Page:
Some Thoughts From an Occasional Foray Into Religious Ceremonies

I’m not the regular Mass-goer that I once was.

And, yes, I once was. I was brought up in a good Irish Catholic family so I ‘got the t-shirt’ in that regard. For many years, through childhood, teens, and adulthood, I went to Mass weekly. I was an altar boy too, as a kid, so I am very well acquainted with the ceremony.  I could nearly say the Mass for you myself, if you were badly stuck.

But I don’t go so much any more. We can go into the reasons some other time if you wish, it’s not for today. Let’s just leave it that I don't. I do still go now and again, for various reasons.

One of those reasons is the Anniversary Masses.

Maybe you don’t know the score. If somebody dies, in the Irish Catholic community at least, they get a funeral mass as you might expect. But they also get anniversary masses, particularly if some surviving family member books them. Thus, every year, in or around the anniversary of their death, a person might have one of the daily masses dedicated to them.

This isn’t a big deal. The most that happens is that the name of person being remembered is evoked at the start of the ceremony and once or twice throughout. They are prayed-for a bit and the mass is often shared out between a number of people who might have died on the same day, albeit years apart.

‘Low key’, that’s what it is.

And that’s what I like about it so very much. The ‘Low Keyedness’ of it.

Last Monday was Mum’s anniversary Mass. It was held in my home town so I drove there with the guys. Friends turn up for these masses, as well as family. It’s always nice to see them, before and after, and to nod to them occasionally when you catch each other’s eye as the thing is going on. It’s also quite touching that they would come, on such a miserable wintry Monday evening, to remember Mum, now seven years gone.

This year’s was especially poignant because it was the first one where Dad was not there. He was always such a solid presence to the fore of the church, staunch in his overcoat. Always far earlier to his seat than anyone ever needed to be. His loss was felt in the room by many. The mass was made poignant too by the addition of a whole new generation to the clan, as five month old Eamon beamed out at everybody from the vantage point of his portable car seat. There was a sense of comings and goings and the inevitability of the baton of life being passed on down… and not just with me, I reckon.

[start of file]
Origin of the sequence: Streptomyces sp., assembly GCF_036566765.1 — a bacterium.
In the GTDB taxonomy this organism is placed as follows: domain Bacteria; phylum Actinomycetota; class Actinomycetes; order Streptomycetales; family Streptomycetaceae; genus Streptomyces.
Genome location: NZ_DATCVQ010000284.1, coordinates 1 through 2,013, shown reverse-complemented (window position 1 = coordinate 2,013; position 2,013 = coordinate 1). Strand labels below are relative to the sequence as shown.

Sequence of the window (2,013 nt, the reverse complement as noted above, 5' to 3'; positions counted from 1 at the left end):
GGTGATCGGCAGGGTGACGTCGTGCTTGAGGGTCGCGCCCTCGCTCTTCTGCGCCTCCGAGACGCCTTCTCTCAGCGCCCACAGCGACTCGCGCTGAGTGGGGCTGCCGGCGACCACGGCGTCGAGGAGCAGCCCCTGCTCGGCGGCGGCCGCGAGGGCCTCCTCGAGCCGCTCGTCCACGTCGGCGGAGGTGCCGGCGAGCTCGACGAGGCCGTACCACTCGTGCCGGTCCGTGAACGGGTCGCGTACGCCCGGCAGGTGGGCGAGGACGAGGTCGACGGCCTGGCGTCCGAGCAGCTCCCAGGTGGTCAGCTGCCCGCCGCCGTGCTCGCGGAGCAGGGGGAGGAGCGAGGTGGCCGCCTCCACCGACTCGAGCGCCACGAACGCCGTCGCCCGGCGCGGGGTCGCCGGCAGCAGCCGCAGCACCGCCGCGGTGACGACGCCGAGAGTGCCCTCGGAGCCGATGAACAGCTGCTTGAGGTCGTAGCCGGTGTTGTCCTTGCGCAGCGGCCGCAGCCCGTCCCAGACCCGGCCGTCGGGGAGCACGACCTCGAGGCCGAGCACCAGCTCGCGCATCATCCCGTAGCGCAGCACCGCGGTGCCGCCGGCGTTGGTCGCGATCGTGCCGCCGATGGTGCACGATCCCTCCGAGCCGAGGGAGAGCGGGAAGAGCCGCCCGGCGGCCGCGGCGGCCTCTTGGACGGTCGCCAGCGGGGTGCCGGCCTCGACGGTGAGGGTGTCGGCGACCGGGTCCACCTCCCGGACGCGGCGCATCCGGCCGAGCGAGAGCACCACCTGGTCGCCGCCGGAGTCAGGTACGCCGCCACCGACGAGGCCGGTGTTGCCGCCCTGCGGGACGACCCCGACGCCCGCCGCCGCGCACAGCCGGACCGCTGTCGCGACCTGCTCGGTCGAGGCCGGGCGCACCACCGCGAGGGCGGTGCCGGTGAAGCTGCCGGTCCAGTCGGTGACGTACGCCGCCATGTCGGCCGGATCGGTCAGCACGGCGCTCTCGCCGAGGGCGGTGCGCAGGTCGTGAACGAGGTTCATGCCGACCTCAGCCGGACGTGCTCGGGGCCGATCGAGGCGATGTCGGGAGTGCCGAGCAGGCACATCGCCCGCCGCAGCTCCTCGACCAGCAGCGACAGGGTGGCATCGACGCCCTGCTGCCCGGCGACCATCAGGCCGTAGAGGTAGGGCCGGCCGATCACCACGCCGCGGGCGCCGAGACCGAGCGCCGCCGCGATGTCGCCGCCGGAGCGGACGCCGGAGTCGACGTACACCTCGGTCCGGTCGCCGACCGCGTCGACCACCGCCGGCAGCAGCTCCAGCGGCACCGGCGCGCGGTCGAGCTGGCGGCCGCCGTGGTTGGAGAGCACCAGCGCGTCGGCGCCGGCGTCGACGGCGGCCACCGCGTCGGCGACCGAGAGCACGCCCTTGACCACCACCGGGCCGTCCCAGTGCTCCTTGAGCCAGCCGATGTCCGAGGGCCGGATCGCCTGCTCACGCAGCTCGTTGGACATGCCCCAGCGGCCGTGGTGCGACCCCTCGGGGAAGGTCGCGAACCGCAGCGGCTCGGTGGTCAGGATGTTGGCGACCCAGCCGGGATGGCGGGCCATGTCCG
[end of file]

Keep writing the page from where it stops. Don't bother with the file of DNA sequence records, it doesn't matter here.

I like these Masses more than any other kind of Mass because the whole thing is boiled down to its most simple version. There isn’t any pomp or circumstance, no barrier between celebrant and congregation, none of the Sunday bells and whistles that can be so terribly  alienating and boring.

At its heart it feels like a meal. No, wait, it actually feels more like a tea party.  It’s quite a small room, where this Mass gets held (‘celebrated’ is the word, I know, but I choose to use ‘held’). After the readings and short sermon are over, the priest sets to, uncovering cups and washing hands and measuring out medium-sized measures of wine and tiny tiny measures of water. Afterward he will wash and shine the cup and plate right there in front of us. It’s no ceremonial wash either, he has to leave it clean for the next meal so he’s buffing away with his cloth and shining everything up. It’s really a bit like a little meal that we’ve been invited to.

The Catholic Church gets hammered these days and rightly so in many instances. It is bogged down in denial and the clinging to outmoded prejudices. It immovably defends things that are bound to righteously anger and distance many people.  It is important though, in harbouring anger and negativity towards any institution, not to be too quick to brand the plain people within with that same iron.

The people gathered in that small circular room on that Winter’s Monday evening were not fans of institutionalised-sexual-abuse. Neither were they necessarily anti-Gay or anti-Women or any of the myriad other things the institution may be righteously reviled for.

Neither was the priest preaching dogma of hate and exclusion. At this ultra-low community level, he was speaking movingly of the people he had gone to see in his day. The infirm, the sick and the dying. He spoke of their quiet fortitude with tones of respect and awe that cannot be faked. The people listen. It is their neighbours, their friends, about whom he speaks.

I saw them there, the people and the priest. They were just people. Tired, somewhat downtrodden people, by and large. Old and lonely people in many instances. Devout people in other cases. People who seek and often find a little solace and community and companionship in this meal which is shared nightly in this circular room. People who believe that there is redemption and truth and a reason for continuing to live as best they can. People who can see these things as possible only on account of the deity who they believe guides them in life and awaits to welcome them when they die.

My point?

Try not to lose sight of them, I suppose. Those plain people who reside at the bottom of every religious hierarchy. Try not to forget that they exist. In righteously attacking the crimes and the outmoded proclamations of the larger machine, spare a thought for the people who really don’t want to hate or oppress anyone. They just want to express their own faith.